In June, researchers released what might be the most unusual portrait of the Milky Way yet. For the first time, astronomers have charted our Galaxy using something other than light rays — a finding that heralds a new way of studying what goes on in the busy centre of the Milky Way.
The data came from the IceCube observatory at the South Pole, which detects neutrinos, the lightest, most pervasive of the Universe’s elementary particles. The observatory is a vast array of 5,160 sensors, buried more than 1.5 kilometres below the surface of the ice sheet. Over the course of ten years, the array detected neutrinos one at a time and measured the direction they came from, which allowed researchers to chart their origin to the centre of the Milky Way.
The first neutrino map of our Galaxy is a milestone for the nascent field of neutrino astronomy, say researchers. And it’s just the start. Construction is under way on several neutrino-detecting arrays, at sites from the Mediterranean Sea to Siberia.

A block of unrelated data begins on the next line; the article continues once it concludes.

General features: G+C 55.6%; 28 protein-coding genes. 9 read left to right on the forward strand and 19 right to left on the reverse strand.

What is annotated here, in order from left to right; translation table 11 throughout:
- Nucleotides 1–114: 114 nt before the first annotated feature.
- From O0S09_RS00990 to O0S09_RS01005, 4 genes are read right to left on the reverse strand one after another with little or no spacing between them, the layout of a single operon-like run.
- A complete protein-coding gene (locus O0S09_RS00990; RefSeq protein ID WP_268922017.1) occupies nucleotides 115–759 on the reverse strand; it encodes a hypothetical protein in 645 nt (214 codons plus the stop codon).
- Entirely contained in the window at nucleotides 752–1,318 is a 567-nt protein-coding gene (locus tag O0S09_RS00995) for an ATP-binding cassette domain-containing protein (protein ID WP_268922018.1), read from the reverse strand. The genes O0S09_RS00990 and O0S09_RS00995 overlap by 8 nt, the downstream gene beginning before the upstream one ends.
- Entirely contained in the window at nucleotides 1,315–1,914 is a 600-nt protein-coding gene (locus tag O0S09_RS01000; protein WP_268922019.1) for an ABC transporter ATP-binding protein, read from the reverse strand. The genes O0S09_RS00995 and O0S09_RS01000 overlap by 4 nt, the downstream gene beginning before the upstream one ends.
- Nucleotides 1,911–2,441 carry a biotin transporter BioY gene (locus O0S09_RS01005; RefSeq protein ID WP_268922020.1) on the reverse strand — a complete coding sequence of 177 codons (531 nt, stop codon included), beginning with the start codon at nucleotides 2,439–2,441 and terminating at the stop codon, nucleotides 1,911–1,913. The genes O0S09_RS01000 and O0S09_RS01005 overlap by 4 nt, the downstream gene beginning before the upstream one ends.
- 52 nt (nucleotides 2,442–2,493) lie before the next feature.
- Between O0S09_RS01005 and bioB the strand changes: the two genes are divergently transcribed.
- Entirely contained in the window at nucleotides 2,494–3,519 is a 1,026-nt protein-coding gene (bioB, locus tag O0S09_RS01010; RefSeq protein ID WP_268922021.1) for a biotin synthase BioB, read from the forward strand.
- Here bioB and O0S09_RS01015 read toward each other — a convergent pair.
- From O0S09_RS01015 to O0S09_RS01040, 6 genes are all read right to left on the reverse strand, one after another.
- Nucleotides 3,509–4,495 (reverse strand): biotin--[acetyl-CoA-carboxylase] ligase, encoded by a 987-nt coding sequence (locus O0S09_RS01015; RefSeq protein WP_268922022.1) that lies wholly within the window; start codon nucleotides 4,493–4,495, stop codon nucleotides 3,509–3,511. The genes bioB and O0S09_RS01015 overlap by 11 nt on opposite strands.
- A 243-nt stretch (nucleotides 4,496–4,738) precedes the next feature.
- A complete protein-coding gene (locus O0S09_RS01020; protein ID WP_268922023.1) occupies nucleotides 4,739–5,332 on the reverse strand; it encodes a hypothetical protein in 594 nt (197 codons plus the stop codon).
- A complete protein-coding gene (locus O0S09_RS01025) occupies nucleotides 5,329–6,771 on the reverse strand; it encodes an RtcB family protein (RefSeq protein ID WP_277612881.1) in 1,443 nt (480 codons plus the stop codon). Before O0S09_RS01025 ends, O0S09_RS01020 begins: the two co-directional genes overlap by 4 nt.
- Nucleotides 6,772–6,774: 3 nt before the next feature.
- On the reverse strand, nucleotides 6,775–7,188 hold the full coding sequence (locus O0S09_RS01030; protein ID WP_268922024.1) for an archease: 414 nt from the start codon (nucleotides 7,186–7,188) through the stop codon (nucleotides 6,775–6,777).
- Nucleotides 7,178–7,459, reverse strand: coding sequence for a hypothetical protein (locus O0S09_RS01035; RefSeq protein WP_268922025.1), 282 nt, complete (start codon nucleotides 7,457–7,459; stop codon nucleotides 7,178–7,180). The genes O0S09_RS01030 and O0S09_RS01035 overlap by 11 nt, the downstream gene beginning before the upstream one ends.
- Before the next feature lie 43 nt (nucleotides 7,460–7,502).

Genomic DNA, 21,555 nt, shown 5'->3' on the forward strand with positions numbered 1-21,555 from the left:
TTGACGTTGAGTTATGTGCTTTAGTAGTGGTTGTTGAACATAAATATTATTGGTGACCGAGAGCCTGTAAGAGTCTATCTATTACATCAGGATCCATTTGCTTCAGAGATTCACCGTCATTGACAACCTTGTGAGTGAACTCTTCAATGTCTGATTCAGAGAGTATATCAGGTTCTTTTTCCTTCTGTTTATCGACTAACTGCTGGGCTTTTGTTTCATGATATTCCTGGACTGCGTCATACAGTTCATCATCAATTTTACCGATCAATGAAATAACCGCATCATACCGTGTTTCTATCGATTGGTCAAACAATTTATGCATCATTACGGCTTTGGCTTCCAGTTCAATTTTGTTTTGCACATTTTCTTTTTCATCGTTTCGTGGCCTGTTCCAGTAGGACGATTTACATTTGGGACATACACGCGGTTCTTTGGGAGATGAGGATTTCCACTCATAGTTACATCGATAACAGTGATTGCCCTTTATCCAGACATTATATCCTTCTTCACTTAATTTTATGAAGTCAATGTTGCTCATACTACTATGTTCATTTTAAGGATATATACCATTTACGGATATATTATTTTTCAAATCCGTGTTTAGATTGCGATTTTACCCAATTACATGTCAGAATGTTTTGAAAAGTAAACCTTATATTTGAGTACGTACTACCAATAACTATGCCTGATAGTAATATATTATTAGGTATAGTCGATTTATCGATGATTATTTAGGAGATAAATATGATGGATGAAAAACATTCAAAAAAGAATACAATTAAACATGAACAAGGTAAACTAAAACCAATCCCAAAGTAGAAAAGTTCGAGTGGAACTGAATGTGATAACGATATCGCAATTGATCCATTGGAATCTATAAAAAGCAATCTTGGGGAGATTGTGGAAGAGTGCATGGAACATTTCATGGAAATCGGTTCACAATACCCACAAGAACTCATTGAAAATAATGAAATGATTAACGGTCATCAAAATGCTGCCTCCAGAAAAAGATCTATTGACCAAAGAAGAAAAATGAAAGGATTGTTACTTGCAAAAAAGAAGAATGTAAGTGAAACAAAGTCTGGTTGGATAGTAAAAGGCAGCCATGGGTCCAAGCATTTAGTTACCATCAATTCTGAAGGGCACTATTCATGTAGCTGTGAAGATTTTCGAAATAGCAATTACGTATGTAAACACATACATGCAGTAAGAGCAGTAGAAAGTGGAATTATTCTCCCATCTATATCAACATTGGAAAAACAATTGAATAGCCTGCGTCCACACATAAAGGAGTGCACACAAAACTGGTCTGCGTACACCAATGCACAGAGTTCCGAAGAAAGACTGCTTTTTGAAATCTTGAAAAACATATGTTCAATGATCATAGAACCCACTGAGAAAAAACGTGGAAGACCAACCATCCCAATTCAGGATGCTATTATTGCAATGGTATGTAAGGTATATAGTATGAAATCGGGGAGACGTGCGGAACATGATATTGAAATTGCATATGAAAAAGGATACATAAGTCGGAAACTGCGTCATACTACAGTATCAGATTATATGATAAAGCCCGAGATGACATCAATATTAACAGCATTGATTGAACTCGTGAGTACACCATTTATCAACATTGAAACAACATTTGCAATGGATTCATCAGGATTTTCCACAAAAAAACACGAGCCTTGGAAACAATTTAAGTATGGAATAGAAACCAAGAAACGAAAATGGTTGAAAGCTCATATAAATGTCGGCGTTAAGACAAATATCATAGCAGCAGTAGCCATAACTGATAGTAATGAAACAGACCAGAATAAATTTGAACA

Single subatomic particle illuminates mysterious origins of cosmic rays
Neutrinos are known to arise through myriad subatomic processes: from nuclear fusion in the Sun’s core and radioactivity in Earth’s rocks to high-energy collisions of interstellar particles with the atmosphere. In the past decade, the IceCube Neutrino Observatory has looked deeper into space, revealing neutrinos with record-high energies, and has pinpointed their origins to distant cosmic sources.